A watering hole attack targeting the US Department of Labor (DoL) website served an exploit that took advantage of a previously unknown vulnerability in Internet Explorer 8.
Following an advisory issued on Friday warning that attackers were actively exploiting a remote-execution zero-day flaw in IE8, Eddie Mitchell, security engineer at Invincea, said in a Friday blog post that this is the vulnerability that was being attacked on the DoL site. A malicious script on several of the pages directed victims to an attacker-owned site serving the Poison Ivy remote access Trojan.
The Labor Department said in a statement: "The website was immediately taken offline and the department began working with appropriate internal and external authorities to investigate and to mitigate any potential impacts.
“The website will remain offline until DoL completes its initial investigation. At this time, there is no evidence of compromise to or loss of DoL information.” The compromised DoL pages have been cleaned, but they remain offline.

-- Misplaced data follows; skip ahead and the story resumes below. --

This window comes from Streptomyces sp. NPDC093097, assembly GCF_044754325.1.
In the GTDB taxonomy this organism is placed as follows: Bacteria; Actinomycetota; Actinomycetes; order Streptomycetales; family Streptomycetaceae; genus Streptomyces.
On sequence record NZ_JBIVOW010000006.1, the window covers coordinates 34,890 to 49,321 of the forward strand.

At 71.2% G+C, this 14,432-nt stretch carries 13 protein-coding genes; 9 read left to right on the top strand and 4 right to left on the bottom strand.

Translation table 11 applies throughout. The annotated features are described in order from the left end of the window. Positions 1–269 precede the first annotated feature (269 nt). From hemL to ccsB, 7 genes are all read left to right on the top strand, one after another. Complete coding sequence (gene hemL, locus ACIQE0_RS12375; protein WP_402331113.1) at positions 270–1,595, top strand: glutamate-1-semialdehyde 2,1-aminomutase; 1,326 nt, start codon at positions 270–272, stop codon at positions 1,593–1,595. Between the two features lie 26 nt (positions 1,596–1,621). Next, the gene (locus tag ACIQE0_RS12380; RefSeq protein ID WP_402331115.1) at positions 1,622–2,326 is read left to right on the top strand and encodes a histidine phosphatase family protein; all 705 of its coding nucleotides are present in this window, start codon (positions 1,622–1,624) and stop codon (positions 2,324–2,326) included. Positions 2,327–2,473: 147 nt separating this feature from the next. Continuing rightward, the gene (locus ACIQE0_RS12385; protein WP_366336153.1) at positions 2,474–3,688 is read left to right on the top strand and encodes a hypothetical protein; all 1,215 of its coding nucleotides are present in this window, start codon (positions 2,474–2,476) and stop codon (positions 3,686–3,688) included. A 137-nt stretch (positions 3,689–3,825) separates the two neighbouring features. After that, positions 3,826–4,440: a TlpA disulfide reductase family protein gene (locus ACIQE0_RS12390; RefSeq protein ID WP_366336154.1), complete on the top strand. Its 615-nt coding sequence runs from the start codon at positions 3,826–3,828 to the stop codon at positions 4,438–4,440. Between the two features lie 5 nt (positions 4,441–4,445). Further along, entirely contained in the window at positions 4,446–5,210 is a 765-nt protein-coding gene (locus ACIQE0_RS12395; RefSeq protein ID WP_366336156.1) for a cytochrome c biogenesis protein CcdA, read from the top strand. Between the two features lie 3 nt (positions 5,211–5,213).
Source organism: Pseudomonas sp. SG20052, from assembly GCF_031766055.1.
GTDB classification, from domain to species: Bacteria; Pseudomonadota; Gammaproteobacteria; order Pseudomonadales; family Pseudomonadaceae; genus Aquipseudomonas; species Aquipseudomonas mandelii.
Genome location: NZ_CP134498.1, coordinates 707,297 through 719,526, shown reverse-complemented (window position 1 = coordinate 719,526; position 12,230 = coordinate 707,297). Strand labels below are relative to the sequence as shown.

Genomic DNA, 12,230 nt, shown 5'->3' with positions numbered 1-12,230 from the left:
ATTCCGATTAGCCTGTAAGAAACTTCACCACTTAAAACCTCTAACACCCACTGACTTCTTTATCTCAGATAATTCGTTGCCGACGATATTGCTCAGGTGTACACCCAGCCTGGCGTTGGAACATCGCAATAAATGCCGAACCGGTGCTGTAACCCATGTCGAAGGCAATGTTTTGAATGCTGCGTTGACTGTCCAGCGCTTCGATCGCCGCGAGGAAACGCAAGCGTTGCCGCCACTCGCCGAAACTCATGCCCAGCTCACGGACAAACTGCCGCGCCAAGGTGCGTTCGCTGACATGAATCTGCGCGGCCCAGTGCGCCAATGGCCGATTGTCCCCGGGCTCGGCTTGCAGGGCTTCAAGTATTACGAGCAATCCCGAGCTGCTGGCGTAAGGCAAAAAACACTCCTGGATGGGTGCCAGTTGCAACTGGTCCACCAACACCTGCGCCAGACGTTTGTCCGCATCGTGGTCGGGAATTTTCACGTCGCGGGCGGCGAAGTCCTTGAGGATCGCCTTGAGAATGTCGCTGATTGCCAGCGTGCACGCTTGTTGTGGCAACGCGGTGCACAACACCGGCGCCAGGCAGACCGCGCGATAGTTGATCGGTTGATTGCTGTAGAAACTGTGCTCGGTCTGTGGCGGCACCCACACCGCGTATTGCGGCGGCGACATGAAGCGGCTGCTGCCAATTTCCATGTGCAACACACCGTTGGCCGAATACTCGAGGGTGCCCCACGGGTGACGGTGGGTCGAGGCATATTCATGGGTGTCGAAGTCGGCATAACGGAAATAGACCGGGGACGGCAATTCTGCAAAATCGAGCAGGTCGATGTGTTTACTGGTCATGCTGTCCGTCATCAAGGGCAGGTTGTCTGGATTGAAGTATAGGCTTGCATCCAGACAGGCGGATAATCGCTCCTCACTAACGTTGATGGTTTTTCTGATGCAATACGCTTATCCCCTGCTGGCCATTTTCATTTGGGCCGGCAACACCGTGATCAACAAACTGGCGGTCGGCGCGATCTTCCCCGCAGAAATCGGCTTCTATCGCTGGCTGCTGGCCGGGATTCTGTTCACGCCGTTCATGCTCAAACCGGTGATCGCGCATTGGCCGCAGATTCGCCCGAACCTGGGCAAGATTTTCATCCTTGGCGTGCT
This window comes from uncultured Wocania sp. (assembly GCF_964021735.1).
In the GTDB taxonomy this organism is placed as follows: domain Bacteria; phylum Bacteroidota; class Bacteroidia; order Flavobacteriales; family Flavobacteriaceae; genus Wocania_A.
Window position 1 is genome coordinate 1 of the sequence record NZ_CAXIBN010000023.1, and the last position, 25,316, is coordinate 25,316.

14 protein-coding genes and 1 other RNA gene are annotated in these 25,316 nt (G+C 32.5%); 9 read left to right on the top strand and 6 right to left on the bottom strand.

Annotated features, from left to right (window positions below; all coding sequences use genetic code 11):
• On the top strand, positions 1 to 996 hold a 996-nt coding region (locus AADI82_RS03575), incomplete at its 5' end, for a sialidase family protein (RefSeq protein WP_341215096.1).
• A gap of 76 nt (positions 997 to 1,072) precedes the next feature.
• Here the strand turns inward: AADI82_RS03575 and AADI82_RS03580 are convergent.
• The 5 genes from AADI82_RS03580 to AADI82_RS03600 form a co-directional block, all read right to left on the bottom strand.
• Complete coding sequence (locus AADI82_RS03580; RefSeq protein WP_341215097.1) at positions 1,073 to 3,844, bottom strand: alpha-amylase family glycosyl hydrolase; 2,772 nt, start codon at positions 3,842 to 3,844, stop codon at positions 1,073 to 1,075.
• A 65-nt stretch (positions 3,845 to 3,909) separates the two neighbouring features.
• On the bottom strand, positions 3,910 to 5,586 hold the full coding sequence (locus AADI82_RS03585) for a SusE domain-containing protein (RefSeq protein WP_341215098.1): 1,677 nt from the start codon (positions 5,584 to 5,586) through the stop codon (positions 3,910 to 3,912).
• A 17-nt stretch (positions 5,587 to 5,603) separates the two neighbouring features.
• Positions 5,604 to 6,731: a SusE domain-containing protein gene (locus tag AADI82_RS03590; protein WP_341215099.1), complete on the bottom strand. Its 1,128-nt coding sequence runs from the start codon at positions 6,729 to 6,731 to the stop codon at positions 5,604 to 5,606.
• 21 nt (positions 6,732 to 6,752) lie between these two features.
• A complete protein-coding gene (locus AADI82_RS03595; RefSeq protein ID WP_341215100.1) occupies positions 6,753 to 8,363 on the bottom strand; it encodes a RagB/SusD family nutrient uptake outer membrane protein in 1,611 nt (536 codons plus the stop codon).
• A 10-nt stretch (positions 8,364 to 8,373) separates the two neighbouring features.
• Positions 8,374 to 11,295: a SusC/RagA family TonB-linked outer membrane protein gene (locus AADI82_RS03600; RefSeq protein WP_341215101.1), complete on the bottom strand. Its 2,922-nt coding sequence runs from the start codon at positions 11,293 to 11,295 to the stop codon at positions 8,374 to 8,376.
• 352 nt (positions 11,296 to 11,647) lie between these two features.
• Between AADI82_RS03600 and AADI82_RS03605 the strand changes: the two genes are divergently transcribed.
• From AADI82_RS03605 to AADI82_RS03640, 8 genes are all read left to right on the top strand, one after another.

Research by AlienVault found that in addition to the DoL website, at least nine other websites were redirecting to the malicious server at the same time, including several non-profit groups and institutes, as well as "a big European company that plays on the aerospace, defence and security markets".
Microsoft said in its advisory that Internet Explorer 6, 7, 9 and 10 were not affected by the vulnerability, and recommended users upgrade while it works to develop a security update to address this issue.
It recommended users set internet and local intranet security zone settings to 'high' to block ActiveX Controls and Active Scripting in these zones, and configure Internet Explorer to prompt before running Active Scripting or to disable Active Scripting in the internet and local intranet security zones.